Walking-the-talk or not-walking-the-talk

You may know by now that ‘The Dream Team‘ completed the 3-peaks challenge in less than 24-hours yesterday. Well done. Their aim was to raise more than £5,000 for the MS Society. The MS Society is a remarkable organisation; an organisation the wider MS community could not manage without. They not only look after their members locally but take on very important national tasks such as lobbying, advocacy, education, setting the research agenda and supporting research. The MS Society, therefore, needs your support. If you haven’t done so already can you please help and make a small donation, it would be greatly appreciated? 

The Dream Team

I was planning to do the final peak with my crumbling hip, but my family won out. I had to stay in London to be around for my youngest daughter’s 18th Birthday Party. When your youngest child turns 18 and becomes an adult you realise you are a little bit further along life’s journey and when I set the next challenge to raise money for the MS Society later this year I will need to take age into account. Any suggestions? 


About the author

Prof G

Professor of Neurology, Barts & The London. MS & Preventive Neurology thinker, blogger, runner, vegetable gardener, husband, father, cook and wine & food lover.


  • How about a blogathon or webinar-thon? Or a Q&Athon? You could stay online for 24 hours to answer questions about life, the universe and everything MS.

    • Re: "…webinar-thon"

      A good idea, but what topics or do we rely on the wider community to come up with a list of questions. I will need to rope in our whole team to do this. But I am up for it.

    • Can you please promise that you are going to take this on? I will sponsor you now if you do a 24-hour webinar-thon. I will also watch it for 24 hours.

  • Prof G – may I suggest a 48 hour sponsored silence for your next fundraising challenge for the MS Society. I did this myself two years ago in aid of the Motor Neurone Disease Association and found it incredibly challenging and moving. I vowed then never to take my speech for granted along with so many other things we all take for granted every day.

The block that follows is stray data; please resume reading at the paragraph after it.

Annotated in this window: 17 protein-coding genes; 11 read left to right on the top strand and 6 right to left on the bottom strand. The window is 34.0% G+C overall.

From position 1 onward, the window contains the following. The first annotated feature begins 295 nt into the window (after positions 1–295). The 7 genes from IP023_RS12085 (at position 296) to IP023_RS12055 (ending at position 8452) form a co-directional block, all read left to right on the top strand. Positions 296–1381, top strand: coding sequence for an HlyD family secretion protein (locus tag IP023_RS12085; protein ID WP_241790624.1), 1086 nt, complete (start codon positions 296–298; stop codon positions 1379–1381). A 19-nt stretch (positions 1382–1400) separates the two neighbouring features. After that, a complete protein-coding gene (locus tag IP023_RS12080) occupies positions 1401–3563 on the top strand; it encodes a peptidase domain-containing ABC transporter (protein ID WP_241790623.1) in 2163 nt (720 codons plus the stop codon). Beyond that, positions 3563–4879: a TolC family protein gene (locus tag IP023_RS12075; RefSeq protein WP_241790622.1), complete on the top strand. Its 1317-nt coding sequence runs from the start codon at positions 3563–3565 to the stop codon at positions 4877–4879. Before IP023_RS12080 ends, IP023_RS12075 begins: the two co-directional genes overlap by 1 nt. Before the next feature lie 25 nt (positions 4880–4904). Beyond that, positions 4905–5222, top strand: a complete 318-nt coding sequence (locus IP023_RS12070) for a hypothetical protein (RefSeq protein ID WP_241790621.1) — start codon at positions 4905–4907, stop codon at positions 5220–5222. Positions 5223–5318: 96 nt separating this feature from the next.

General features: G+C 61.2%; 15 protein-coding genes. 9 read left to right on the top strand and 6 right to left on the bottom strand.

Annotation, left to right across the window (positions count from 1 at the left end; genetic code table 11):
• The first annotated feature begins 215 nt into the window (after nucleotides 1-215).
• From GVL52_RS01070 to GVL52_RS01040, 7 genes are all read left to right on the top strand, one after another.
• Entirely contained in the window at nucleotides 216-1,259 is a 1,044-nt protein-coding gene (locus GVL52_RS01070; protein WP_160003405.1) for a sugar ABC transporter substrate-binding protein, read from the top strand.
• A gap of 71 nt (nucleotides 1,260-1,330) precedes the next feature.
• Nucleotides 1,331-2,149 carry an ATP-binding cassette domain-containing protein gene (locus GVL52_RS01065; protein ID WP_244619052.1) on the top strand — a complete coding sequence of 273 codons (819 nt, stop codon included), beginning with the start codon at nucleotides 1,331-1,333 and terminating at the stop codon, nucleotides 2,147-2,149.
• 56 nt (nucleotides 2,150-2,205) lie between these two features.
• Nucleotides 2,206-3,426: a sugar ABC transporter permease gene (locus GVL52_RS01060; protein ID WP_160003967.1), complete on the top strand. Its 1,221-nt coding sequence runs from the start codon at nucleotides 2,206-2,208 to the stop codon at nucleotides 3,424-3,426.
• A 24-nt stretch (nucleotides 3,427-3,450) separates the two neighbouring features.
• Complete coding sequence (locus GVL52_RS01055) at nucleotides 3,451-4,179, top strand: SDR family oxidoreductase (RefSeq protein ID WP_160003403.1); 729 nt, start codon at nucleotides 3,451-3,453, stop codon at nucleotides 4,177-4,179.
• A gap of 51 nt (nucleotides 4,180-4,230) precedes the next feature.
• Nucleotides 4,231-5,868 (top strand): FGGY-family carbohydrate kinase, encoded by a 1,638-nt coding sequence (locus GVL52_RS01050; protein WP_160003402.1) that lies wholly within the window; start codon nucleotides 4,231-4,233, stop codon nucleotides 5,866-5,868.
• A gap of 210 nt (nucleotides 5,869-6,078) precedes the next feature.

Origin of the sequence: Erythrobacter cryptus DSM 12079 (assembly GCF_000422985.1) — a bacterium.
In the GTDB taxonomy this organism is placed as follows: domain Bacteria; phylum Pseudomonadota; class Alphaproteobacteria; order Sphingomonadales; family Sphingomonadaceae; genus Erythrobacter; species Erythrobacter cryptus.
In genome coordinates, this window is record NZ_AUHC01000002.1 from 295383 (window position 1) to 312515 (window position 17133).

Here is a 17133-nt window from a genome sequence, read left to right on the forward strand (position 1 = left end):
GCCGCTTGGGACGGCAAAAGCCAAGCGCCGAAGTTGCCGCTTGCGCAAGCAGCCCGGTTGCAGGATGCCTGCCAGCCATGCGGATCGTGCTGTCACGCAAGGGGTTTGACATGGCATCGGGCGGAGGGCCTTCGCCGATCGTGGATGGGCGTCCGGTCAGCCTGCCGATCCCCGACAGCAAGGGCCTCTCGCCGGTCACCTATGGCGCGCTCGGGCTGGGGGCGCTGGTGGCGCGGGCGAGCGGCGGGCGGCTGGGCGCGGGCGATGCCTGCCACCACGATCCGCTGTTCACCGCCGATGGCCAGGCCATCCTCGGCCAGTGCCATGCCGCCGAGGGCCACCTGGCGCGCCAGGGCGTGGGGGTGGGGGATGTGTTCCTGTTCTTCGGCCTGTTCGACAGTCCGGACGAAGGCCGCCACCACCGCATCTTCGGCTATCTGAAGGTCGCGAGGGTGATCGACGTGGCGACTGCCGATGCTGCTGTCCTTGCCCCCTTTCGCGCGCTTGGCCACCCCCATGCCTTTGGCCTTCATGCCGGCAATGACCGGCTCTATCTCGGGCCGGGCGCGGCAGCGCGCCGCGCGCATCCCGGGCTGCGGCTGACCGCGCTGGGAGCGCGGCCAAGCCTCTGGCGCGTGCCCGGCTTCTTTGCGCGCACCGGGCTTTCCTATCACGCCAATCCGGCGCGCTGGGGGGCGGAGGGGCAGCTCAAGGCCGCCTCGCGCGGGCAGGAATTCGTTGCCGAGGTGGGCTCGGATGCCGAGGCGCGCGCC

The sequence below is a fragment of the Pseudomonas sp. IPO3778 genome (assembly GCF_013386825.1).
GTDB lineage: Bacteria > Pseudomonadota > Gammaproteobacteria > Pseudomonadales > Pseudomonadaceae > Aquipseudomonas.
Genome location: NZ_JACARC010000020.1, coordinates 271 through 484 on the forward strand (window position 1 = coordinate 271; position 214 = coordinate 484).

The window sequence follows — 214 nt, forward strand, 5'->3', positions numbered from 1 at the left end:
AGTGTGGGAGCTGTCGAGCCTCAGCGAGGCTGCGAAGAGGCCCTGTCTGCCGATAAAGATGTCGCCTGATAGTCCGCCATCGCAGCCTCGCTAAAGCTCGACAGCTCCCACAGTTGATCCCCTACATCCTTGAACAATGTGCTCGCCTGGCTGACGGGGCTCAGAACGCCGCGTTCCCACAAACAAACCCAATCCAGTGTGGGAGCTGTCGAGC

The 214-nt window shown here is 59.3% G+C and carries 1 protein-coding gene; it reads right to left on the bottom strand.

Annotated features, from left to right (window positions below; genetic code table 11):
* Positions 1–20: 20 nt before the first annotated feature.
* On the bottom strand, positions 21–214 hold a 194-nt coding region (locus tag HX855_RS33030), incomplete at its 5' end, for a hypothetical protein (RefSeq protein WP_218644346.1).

• Not sure the MS community will relate to this. MS only removes speech at the very late stage and even then most MSers have some speech. I suspect they may relate more to 48 hours in a wheelchair, i.e. without the use of your legs.

    • Not completely sure you're right about this. One of my friends, who has MS and is in her late forties, lost her power of speech completely 3 or 4 years ago. It came back, although she spoke hesitantly for a while afterwards. She's lost it completely again since. Although it has come back (sort off), these days when she speaks it's really hard to understand what she's saying. Just goes to show, whatever horrible neurological symptom you come up with, you can find someone with MS who has it…

    • As I remember,way back, the DJ Stuart Henry, who had MS, had difficulties with his job because of his slurred speech. His bosses/listeners thought he was drunk.

  • Still, i fail to see why such a noble cause, as MS related support, needs to get disguised in all shorts of challenges. Could be my cultural background, but i palpate the origins of sacrifice ceremonies in these activities: offer something valuable in order to receive what's anticipated.

  • What about the 5-in-5 (walking up 5 Wainwright peaks in the Lake District, in 5 hours)? It's a big fundraiser for the MS Society but nowhere near as hard as the Three Peaks Challenge.

By Prof G



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